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May 14, 2014
by Caleen Martin

Chronic pain and extreme self-care

May 14, 2014 04:55 by Caleen Martin  [About the Author]



1.devoted to or caring only for one self; concerned primarily with one's own interests, benefits, welfare,etc.,regardless of others.  

2.characterized by or manifesting concern or care only for one self: selfish motives.  

When you are diagnosed with any health condition that involves long-term chronic pain you are required to change the way you care for yourself. The people and things in your life that need your attention remain the same; however, how you give your attention will need to be re-evaluated. Selfish is the word that comes to mind. 

Being selfish has always been considered a trait to avoid. We're taught to give to others, to be selfless and caring. Many times however, we take our selfless acts to such an extreme that we are giving to others at the expense of our own welfare. This happens most often with our children and partners. We feel guilty when we aren't there for those we love when they want us there. So what do you do when the demands on your time do not change?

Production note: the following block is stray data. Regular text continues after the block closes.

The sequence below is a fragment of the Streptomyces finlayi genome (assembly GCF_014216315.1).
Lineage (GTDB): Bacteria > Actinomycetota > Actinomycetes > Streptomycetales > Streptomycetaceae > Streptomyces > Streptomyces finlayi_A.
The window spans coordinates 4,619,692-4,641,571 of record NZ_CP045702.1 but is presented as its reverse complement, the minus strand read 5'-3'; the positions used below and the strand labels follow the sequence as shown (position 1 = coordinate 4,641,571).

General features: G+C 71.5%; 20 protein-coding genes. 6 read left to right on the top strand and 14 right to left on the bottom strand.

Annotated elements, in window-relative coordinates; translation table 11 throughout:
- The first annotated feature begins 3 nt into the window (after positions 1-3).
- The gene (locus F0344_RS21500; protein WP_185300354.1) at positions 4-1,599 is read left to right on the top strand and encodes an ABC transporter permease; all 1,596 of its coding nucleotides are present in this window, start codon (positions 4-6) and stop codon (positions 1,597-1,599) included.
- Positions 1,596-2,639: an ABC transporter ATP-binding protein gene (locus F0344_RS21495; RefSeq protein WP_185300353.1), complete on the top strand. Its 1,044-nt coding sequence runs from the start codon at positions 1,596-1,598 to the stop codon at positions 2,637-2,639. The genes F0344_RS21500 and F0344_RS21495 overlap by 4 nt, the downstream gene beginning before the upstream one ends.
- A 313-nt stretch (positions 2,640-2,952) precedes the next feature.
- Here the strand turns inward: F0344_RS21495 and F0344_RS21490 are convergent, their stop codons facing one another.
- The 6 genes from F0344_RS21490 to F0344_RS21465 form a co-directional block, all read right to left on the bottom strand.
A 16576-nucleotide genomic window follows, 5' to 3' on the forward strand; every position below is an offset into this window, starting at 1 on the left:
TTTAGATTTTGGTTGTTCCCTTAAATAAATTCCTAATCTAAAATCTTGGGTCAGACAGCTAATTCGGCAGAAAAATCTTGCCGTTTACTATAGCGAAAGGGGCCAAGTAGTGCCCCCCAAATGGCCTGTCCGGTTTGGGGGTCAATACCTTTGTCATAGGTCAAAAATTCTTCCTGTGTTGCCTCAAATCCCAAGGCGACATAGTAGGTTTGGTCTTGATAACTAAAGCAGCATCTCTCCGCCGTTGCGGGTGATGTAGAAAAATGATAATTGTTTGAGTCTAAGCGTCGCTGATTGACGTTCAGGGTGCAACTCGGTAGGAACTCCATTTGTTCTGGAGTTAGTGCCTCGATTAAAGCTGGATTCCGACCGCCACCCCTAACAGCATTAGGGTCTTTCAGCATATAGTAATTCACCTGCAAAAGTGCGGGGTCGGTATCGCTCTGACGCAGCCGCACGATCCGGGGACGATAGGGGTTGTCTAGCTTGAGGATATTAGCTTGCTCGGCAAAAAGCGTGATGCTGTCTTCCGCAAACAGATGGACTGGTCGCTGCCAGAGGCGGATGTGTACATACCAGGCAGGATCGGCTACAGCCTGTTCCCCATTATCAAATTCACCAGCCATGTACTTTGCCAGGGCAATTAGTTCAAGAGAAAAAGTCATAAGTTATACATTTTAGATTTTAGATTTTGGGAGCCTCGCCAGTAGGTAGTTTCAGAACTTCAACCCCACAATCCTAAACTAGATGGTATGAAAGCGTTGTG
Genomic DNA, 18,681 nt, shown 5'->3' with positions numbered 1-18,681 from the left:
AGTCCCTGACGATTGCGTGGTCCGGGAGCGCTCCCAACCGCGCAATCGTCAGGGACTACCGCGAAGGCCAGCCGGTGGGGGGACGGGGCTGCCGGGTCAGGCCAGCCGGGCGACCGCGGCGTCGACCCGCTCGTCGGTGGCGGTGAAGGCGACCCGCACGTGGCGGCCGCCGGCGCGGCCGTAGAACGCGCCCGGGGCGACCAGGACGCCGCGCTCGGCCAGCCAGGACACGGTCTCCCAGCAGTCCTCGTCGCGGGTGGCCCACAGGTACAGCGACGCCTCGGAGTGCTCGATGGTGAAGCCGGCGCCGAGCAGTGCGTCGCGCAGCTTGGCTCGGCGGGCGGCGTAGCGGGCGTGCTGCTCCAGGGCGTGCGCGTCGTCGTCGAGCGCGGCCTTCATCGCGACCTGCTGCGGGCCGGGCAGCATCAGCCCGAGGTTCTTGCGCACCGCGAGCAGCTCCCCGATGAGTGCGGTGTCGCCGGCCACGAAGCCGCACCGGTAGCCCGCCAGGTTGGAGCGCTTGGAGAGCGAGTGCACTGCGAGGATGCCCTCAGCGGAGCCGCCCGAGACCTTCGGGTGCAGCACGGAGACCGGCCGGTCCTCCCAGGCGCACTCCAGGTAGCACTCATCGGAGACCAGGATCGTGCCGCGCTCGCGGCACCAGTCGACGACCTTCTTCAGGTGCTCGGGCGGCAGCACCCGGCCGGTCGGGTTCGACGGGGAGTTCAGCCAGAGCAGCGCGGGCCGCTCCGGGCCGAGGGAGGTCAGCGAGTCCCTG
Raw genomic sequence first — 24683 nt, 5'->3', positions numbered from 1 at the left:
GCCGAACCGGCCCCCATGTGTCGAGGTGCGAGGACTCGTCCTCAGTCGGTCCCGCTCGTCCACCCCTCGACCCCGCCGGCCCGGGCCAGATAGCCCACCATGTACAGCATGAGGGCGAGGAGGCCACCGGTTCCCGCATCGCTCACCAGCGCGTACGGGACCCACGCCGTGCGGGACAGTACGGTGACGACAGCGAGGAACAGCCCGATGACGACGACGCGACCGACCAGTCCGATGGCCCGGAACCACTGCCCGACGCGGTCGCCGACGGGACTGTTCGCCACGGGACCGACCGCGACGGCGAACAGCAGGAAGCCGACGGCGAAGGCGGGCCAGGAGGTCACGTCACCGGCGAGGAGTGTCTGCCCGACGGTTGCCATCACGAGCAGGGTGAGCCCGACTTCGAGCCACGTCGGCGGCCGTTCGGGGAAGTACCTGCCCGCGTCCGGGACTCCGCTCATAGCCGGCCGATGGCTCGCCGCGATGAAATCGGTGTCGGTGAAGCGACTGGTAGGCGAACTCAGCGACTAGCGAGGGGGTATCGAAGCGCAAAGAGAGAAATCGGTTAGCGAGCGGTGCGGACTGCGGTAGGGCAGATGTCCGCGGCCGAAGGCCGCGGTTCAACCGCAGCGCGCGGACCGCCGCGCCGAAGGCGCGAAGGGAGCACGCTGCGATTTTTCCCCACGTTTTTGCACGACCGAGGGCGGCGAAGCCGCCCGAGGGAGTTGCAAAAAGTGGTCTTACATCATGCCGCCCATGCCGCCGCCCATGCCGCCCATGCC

Redefining selfish 

The first step is to redefine the term selfish. It does not mean you are devoid of caring for others but it does mean that you come first. This is as it should be. How can you expect to be there for anyone if you cannot first be there for yourself? This will require a shift in your perception. Being selfish is not something to avoid but to embrace. It is not something to feel guilty about but to feel proud of. You will be showing your loved ones by example that the most important thing they can do for themselves is to care for their physical, emotional and spiritual wellbeing. By doing so, they will accomplish what so many of us have lost sight of; being completely present in the moment. Thinking first, then responding. Finding joy in the simple pleasures life gives us.